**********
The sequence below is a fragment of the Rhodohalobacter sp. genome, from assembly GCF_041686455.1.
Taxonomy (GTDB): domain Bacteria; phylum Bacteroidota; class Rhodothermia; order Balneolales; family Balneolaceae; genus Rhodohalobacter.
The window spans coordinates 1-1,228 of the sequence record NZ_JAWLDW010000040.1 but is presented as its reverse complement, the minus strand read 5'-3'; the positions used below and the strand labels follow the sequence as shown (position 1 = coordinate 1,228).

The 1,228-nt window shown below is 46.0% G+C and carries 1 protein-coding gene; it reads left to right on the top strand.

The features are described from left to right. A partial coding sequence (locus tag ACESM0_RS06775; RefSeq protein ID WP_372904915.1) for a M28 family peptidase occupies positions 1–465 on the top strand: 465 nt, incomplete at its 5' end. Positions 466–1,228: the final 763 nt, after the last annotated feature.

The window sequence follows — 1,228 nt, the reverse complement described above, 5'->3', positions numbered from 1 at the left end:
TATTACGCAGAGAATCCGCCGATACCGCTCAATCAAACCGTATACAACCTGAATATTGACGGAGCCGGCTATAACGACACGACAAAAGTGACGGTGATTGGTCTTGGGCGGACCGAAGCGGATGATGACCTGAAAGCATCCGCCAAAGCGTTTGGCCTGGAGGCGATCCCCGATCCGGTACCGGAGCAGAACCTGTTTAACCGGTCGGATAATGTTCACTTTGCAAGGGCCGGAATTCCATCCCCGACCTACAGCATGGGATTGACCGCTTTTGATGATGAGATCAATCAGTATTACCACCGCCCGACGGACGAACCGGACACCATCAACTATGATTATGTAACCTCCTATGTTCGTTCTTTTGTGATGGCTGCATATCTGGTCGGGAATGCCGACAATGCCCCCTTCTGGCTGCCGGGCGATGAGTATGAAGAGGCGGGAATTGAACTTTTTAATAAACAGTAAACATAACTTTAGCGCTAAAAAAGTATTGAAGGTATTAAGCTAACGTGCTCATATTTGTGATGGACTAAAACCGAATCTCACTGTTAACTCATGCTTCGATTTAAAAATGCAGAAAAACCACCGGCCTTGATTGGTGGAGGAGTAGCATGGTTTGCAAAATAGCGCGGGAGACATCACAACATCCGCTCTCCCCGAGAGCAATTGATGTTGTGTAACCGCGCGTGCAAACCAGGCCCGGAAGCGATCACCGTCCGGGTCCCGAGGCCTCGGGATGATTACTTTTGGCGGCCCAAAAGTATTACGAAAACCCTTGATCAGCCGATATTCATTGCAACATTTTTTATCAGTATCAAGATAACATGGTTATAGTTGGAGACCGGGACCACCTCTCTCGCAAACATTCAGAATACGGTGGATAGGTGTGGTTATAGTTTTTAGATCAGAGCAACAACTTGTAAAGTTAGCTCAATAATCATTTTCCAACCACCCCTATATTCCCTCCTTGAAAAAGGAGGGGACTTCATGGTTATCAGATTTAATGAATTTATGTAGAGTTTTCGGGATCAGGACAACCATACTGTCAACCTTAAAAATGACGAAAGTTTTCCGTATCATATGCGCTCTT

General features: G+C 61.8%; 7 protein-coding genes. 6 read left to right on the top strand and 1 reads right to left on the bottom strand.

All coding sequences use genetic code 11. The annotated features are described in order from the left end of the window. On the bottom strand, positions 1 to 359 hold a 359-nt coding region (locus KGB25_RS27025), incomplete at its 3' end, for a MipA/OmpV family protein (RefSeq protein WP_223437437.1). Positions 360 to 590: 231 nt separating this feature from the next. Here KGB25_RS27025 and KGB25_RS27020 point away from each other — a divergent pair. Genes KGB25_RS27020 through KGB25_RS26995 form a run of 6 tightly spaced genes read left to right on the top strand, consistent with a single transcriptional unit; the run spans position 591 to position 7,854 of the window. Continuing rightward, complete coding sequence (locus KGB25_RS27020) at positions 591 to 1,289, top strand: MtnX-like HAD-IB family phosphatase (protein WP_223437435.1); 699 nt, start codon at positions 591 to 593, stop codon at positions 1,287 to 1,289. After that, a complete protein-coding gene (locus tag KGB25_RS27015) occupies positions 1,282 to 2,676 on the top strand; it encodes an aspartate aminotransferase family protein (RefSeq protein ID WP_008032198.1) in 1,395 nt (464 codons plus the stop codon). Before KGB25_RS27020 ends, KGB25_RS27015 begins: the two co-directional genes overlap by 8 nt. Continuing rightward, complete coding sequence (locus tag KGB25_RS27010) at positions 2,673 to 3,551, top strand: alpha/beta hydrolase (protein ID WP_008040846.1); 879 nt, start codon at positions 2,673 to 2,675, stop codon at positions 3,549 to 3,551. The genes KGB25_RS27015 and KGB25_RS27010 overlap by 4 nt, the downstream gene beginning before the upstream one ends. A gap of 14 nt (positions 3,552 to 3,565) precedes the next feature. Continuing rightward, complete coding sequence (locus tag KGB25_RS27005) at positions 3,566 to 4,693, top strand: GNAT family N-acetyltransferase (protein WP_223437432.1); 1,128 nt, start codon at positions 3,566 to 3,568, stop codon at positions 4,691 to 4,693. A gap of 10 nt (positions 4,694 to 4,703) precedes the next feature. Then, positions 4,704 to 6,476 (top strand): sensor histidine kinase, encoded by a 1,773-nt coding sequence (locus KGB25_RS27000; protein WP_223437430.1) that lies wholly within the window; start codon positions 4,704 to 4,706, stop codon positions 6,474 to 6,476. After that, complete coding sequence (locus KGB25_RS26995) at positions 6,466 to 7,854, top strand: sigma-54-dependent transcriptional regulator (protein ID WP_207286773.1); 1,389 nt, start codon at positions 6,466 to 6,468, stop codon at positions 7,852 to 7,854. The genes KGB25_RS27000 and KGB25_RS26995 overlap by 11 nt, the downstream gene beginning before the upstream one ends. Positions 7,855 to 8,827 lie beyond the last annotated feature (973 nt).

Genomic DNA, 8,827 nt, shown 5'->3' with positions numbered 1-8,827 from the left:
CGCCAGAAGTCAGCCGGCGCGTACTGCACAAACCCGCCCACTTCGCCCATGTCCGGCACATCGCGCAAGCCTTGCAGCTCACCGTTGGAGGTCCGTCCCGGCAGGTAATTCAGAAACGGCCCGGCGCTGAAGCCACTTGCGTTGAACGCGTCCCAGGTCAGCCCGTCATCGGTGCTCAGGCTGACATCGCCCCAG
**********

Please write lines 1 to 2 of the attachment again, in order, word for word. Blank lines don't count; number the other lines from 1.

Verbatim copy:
The sequence below is a fragment of the Rhodohalobacter sp. genome, from assembly GCF_041686455.1.
Taxonomy (GTDB): domain Bacteria; phylum Bacteroidota; class Rhodothermia; order Balneolales; family Balneolaceae; genus Rhodohalobacter.